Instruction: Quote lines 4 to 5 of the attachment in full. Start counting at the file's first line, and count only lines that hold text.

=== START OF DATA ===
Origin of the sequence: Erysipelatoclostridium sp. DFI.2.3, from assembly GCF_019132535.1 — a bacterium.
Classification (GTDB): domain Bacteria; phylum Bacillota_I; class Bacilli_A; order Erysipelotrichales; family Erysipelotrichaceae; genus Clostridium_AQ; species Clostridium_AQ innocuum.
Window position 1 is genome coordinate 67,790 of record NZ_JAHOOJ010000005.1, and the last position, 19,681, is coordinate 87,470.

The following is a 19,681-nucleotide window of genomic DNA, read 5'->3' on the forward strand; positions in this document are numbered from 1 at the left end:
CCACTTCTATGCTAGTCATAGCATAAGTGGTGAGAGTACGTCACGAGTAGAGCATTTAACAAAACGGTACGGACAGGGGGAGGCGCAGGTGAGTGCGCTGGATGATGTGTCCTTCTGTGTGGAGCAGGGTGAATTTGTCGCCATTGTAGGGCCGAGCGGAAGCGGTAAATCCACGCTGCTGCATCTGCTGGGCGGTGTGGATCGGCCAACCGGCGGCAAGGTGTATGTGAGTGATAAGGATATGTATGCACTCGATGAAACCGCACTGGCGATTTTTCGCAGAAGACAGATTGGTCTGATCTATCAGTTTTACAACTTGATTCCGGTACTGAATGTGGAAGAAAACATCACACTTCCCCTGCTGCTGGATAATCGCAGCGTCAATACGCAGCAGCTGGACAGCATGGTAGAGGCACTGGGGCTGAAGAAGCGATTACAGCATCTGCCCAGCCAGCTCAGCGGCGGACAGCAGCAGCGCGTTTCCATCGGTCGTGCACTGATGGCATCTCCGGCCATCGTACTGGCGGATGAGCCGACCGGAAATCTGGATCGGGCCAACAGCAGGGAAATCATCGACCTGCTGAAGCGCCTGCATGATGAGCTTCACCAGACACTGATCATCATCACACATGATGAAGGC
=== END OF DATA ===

The following is a 19,681-nucleotide window of genomic DNA, read 5'->3' on the forward strand; positions in this document are numbered from 1 at the left end:
CCACTTCTATGCTAGTCATAGCATAAGTGGTGAGAGTACGTCACGAGTAGAGCATTTAACAAAACGGTACGGACAGGGGGAGGCGCAGGTGAGTGCGCTGGATGATGTGTCCTTCTGTGTGGAGCAGGGTGAATTTGTCGCCATTGTAGGGCCGAGCGGAAGCGGTAAATCCACGCTGCTGCATCTGCTGGGCGGTGTGGATCGGCCAACCGGCGGCAAGGTGTATGTGAGTGATAAGGATATGTATGCACTCGATGAAACCGCACTGGCGATTTTTCGCAGAAGACAGATTGGTCTGATCTATCAGTTTTACAACTTGATTCCGGTACTGAATGTGGAAGAAAACATCACACTTCCCCTGCTGCTGGATAATCGCAGCGTCAATACGCAGCAGCTGGACAGCATGGTAGAGGCACTGGGGCTGAAGAAGCGATTACAGCATCTGCCCAGCCAGCTCAGCGGCGGACAGCAGCAGCGCGTTTCCATCGGTCGTGCACTGATGGCATCTCCGGCCATCGTACTGGCGGATGAGCCGACCGGAAATCTGGATCGGGCCAACAGCAGGGAAATCATCGACCTGCTGAAGCGCCTGCATGATGAGCTTCACCAGACACTGATCATCATCACACATGATGAAGGC